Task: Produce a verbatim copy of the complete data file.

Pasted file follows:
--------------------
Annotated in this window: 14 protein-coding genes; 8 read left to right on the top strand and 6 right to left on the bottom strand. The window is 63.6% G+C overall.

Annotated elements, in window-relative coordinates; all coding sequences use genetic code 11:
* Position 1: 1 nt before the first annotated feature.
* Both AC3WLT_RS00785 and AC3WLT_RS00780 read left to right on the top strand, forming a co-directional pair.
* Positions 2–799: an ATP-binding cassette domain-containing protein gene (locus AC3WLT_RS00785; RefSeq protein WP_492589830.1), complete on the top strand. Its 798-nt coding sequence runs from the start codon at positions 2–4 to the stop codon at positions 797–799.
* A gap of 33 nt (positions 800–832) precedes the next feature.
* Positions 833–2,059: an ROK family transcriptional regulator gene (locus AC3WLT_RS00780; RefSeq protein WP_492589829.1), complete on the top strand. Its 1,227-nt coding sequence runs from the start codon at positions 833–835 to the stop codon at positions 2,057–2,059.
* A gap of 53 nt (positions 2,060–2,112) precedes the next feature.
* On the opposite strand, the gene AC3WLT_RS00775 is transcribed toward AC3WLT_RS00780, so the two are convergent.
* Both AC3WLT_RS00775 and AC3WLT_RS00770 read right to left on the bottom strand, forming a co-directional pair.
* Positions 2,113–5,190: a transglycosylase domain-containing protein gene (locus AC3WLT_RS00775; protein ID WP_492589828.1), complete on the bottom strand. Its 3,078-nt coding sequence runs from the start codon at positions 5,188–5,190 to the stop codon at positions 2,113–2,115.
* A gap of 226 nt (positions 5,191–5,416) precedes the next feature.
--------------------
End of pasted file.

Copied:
Annotated in this window: 14 protein-coding genes; 8 read left to right on the top strand and 6 right to left on the bottom strand. The window is 63.6% G+C overall.

Annotated elements, in window-relative coordinates; all coding sequences use genetic code 11:
* Position 1: 1 nt before the first annotated feature.
* Both AC3WLT_RS00785 and AC3WLT_RS00780 read left to right on the top strand, forming a co-directional pair.
* Positions 2–799: an ATP-binding cassette domain-containing protein gene (locus AC3WLT_RS00785; RefSeq protein WP_492589830.1), complete on the top strand. Its 798-nt coding sequence runs from the start codon at positions 2–4 to the stop codon at positions 797–799.
* A gap of 33 nt (positions 800–832) precedes the next feature.
* Positions 833–2,059: an ROK family transcriptional regulator gene (locus AC3WLT_RS00780; RefSeq protein WP_492589829.1), complete on the top strand. Its 1,227-nt coding sequence runs from the start codon at positions 833–835 to the stop codon at positions 2,057–2,059.
* A gap of 53 nt (positions 2,060–2,112) precedes the next feature.
* On the opposite strand, the gene AC3WLT_RS00775 is transcribed toward AC3WLT_RS00780, so the two are convergent.
* Both AC3WLT_RS00775 and AC3WLT_RS00770 read right to left on the bottom strand, forming a co-directional pair.
* Positions 2,113–5,190: a transglycosylase domain-containing protein gene (locus AC3WLT_RS00775; protein ID WP_492589828.1), complete on the bottom strand. Its 3,078-nt coding sequence runs from the start codon at positions 5,188–5,190 to the stop codon at positions 2,113–2,115.
* A gap of 226 nt (positions 5,191–5,416) precedes the next feature.